"His pivotal role in the development of numerous plans and operations resulted in a tremendous contribution by the Multi-National Corps to Operation Iraqi Freedom, and has brought great credit to the Canadian Forces and to Canada."
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How can Canadians reconcile Natynczyk’s active role in Iraq with the mythic fantasy that Canada never even joined the Iraq war?
Natynczyk explained this contradiction between public perception and reality during an interview in Iraq with Esprit de Corps magazine's Scott Taylor. When asked "how Canada could oppose the war, yet deploy a senior officer," Natynczyk responded:
"The Canadian government approved my deployment, so from my perspective there was no controversy. The instructions to me were clear: 'Move out'—and as a soldier I complied...I take orders from the Canadian government. The Canadian government sent me to Fort Hood, bottom line, to show in a tangible way the close affiliation between the U.S. and Canada. I answer to the [Canadian] deputy chief of defence staff and through him to the chief of defence staff... In this environment [i.e., in Iraq], I'm under the operational control of the 3rd Corps commander."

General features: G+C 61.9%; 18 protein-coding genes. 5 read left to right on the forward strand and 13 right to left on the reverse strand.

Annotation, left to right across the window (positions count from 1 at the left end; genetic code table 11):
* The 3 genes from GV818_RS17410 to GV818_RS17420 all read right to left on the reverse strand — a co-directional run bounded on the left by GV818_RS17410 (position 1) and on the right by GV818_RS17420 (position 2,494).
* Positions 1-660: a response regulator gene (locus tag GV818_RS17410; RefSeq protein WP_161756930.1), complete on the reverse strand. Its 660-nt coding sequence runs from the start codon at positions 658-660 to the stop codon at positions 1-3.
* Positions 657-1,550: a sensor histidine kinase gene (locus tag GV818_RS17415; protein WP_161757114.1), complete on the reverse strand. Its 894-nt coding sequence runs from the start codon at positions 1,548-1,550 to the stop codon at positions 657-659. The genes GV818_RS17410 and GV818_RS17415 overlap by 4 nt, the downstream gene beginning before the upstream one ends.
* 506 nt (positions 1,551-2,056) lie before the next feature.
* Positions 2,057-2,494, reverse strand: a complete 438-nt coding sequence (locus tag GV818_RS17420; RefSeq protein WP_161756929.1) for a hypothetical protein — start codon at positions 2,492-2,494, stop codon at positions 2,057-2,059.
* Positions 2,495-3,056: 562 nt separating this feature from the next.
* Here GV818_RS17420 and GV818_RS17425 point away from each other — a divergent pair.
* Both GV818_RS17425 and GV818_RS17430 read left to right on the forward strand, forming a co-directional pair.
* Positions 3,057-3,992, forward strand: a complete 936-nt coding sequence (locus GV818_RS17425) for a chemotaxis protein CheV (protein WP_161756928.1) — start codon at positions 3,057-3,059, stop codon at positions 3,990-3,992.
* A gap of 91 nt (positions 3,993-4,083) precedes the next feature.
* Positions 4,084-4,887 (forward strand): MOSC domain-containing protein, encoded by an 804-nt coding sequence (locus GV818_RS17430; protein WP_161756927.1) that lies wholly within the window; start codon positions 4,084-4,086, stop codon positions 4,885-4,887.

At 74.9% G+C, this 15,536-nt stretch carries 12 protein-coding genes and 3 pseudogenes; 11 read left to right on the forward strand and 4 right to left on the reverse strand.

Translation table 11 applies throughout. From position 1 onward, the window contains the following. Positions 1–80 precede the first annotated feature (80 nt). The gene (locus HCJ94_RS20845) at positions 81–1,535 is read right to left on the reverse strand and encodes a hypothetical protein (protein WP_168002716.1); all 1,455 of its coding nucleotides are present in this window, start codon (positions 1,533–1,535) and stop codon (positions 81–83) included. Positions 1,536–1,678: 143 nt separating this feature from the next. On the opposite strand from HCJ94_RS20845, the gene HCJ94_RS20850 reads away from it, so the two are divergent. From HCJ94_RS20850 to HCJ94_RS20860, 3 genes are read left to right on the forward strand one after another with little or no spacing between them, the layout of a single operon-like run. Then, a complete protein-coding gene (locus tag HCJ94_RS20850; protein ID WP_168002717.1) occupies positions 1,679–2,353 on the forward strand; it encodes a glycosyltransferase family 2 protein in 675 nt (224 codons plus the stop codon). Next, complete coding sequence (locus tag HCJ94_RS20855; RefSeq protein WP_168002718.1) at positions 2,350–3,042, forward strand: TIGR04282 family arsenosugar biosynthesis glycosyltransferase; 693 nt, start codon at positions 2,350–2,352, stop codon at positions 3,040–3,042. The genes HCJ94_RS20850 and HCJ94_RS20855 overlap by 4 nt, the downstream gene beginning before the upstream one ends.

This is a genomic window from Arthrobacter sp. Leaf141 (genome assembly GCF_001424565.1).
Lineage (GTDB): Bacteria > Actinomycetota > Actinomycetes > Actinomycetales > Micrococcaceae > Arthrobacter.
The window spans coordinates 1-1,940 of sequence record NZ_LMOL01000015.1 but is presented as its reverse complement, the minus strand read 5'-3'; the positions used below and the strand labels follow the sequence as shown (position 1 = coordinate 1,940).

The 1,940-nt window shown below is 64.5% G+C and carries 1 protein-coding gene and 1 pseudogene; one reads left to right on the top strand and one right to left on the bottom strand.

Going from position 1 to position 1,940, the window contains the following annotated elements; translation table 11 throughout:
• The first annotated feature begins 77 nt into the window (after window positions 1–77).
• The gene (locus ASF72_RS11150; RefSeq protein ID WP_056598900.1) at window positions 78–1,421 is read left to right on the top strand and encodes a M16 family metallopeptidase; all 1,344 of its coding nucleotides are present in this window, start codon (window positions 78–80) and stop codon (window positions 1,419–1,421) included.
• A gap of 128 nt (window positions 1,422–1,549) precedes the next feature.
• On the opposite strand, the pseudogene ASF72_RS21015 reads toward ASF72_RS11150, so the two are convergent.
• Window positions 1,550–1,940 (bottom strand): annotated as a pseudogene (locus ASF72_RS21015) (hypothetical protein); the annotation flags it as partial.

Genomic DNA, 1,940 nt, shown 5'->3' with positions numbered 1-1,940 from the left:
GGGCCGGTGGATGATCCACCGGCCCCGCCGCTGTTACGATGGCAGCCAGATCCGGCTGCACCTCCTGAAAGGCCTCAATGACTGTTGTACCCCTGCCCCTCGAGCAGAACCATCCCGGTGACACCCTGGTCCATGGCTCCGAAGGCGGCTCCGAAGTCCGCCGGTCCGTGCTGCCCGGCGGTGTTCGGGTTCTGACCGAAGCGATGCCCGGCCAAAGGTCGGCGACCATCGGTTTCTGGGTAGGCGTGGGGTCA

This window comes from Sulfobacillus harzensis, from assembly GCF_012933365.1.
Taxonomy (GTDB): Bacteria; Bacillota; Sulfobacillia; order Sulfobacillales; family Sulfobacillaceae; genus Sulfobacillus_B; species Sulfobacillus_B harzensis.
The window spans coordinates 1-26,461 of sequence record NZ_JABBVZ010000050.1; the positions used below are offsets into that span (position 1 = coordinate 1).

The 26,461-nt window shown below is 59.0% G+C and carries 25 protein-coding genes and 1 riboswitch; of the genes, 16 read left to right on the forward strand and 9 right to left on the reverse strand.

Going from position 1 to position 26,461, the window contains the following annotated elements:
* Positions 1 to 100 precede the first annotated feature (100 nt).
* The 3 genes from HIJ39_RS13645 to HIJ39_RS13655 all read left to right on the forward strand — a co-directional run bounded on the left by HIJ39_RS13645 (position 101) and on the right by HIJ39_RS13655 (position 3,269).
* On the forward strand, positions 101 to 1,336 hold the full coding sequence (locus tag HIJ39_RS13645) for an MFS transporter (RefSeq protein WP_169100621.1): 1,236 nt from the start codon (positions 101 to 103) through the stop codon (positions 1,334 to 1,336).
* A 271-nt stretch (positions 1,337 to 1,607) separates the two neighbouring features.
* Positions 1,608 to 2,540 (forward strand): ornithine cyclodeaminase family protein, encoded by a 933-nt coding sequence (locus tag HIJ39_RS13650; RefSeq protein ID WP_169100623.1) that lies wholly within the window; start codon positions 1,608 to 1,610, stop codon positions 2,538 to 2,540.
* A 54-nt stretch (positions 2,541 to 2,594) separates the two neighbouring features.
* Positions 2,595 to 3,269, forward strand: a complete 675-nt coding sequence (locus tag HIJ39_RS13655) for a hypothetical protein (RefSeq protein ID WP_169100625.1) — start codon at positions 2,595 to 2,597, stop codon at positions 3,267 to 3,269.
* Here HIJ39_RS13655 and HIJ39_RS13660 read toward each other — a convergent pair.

So, while claiming that “I take orders from the Canadian government,” Natynczyk openly admitted that “I'm under the operational control of the [U.S. Army’s] 3rd Corps commander.” Natynczyk's case thus shows that any perceived conflict between the Canadian and U.S. militaries over Iraq is mere political illusion.